5 Lessons on Disaster Preparedness from Pop Culture

Pop culture offers us an insight into what our world could be like if we chose to do something. However, with all the zombies, vampires, gore, and disaster that we see in pop culture, what lessons can we glean about keeping ourselves ready for disasters?

One of the best lessons from pop culture comes from the 2004 movie The Day After Tomorrow. This movie centers around a new ice age that travels across the globe, and a father who must travel from DC to New York in sub-freezing temperatures to save his son and his friends. The lesson to take from this movie is that sometimes, living in a big city has big consequences. The son and his friends get stuck in New York City because they were not listening to the warnings. Also, it’d be a good idea to actually plan for encountering bad weather, even if you don’t believe you’ll encounter bad weather.

From Suzanne Collins’ trilogy, The Hunger Games, we learn that sometimes, we are the only person that can help ourselves. We must be self-sufficient enough to recognize what you need to do and when you have to do it. If Katniss hadn’t decided to illegally hunt in the woods for years after her father died, we wouldn’t have the books, would we?

Also from The Hunger Games, we learn that exposure can kill as easily as the knife a rivaling tribute wields. Remember that in the training center, tributes are urged to learn how to fish, build a fire, stay warm, cool off, etc. as well as learn to kill via unnatural means. If you’re not learning new things, you’re headed down the path that will take you to your death. You may not know how to start a fire yet, but there’s never a bad time to learn. You should also think about learning to identify edible berries and plants, like Katniss can.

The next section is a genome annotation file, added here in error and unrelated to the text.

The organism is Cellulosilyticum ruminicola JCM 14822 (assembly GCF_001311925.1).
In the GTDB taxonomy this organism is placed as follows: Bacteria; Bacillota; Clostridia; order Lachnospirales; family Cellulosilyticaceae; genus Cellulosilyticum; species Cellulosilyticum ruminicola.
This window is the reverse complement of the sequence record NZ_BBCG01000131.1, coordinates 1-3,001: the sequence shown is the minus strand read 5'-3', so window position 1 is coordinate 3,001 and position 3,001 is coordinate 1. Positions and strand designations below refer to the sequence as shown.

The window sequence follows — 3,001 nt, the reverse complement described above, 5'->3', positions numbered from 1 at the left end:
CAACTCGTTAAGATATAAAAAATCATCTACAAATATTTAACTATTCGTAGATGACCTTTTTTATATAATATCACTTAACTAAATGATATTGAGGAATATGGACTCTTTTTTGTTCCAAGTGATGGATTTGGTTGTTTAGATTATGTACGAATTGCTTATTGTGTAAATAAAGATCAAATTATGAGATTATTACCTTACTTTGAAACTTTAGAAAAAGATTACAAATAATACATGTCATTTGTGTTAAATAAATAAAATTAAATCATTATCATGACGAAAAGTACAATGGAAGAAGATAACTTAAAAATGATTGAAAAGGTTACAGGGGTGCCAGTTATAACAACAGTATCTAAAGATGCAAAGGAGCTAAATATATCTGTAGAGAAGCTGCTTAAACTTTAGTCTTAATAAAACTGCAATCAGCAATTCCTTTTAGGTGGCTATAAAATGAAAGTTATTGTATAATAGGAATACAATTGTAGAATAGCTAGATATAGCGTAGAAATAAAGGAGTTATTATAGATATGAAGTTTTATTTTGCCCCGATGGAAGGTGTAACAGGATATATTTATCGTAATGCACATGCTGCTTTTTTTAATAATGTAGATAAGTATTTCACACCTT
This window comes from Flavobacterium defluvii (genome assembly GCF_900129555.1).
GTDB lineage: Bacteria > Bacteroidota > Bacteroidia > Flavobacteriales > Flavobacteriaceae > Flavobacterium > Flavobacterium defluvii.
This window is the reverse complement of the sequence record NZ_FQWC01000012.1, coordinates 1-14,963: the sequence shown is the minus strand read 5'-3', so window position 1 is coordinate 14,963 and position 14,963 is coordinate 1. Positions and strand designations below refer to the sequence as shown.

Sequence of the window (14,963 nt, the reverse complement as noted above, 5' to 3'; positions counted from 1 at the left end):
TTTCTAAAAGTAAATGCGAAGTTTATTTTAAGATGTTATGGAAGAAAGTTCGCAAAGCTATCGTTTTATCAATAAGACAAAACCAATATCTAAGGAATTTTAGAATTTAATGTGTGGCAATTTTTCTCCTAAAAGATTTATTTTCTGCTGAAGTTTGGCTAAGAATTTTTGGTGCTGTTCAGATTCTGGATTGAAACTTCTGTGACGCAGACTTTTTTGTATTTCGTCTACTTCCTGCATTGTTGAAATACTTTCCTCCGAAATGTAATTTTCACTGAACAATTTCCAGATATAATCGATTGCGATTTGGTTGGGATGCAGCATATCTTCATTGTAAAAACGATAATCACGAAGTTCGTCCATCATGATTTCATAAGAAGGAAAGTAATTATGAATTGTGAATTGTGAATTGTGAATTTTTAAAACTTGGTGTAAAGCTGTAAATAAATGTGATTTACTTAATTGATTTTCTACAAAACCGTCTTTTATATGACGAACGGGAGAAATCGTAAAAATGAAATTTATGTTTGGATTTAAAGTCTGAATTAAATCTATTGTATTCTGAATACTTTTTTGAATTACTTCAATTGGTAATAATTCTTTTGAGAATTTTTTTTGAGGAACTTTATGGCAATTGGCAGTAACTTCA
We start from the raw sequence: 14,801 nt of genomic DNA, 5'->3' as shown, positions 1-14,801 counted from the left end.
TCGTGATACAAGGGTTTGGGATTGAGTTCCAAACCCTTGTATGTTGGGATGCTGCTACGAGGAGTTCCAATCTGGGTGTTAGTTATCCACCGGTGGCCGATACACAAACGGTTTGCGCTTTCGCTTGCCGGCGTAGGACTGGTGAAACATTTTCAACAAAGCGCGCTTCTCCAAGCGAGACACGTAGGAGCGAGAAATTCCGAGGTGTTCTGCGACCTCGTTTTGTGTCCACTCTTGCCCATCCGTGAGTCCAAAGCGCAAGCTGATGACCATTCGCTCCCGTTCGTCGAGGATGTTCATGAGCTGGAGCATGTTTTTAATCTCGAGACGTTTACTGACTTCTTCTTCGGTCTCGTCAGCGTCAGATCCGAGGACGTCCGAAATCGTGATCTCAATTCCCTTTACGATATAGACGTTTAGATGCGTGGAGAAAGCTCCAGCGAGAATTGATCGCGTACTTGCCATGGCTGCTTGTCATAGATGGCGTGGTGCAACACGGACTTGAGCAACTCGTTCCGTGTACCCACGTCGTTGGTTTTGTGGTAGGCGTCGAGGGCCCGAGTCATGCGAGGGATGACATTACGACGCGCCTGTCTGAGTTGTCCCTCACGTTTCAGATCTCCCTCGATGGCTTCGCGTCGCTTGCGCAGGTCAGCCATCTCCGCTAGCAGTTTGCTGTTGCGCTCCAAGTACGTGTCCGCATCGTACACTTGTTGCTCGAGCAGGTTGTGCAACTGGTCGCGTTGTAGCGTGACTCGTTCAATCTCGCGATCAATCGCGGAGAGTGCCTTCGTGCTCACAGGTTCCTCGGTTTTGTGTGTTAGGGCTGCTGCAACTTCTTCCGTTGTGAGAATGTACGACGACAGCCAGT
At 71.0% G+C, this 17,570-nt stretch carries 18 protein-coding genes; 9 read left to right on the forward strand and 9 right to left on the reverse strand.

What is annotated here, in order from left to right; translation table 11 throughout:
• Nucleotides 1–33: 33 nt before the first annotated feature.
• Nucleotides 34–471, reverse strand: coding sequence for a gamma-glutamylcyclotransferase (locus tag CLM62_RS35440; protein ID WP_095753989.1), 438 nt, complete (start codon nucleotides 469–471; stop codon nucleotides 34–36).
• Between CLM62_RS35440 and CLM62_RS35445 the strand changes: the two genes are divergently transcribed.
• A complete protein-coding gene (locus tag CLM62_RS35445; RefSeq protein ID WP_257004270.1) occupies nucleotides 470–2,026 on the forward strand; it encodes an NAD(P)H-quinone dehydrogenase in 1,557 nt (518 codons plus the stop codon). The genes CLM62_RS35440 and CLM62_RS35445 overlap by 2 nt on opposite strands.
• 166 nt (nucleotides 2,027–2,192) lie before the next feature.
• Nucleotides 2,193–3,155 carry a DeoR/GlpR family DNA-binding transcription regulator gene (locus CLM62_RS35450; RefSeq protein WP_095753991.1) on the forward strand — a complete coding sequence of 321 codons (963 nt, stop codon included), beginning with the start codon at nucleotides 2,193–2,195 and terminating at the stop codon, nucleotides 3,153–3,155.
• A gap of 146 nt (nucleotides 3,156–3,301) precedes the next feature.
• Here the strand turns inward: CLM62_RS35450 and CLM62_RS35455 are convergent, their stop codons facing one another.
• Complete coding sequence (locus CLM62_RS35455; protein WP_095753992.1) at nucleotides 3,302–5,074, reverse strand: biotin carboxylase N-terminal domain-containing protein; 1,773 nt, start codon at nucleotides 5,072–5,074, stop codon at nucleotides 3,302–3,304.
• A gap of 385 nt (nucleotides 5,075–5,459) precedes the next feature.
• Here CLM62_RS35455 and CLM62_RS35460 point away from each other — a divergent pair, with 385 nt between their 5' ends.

Popular book World War Z, and the movie based on it, teaches us that you must be in shape. Being basically in shape – IE able to do a good amount of walking – could mean the difference between your death and living another day. When disasters strike, lots of things go wrong, and being able to go miles away to get to safety on foot is going to be a big advantage.

From the new movie San Andreas, we learn that there is credit to the earthquake drills we do in school. It should be worth noting that there are thousands of different places someone could be when an earthquake strikes, and the movie covers quite a few different places. People were found in buildings, outside, in cars, etc. The best way to prepare for an earthquake is to know what to do when it strikes. Stay away from things that are not bolted down. This is the best piece of advice, other than making sure that you know how to avoid the violence that could crop up.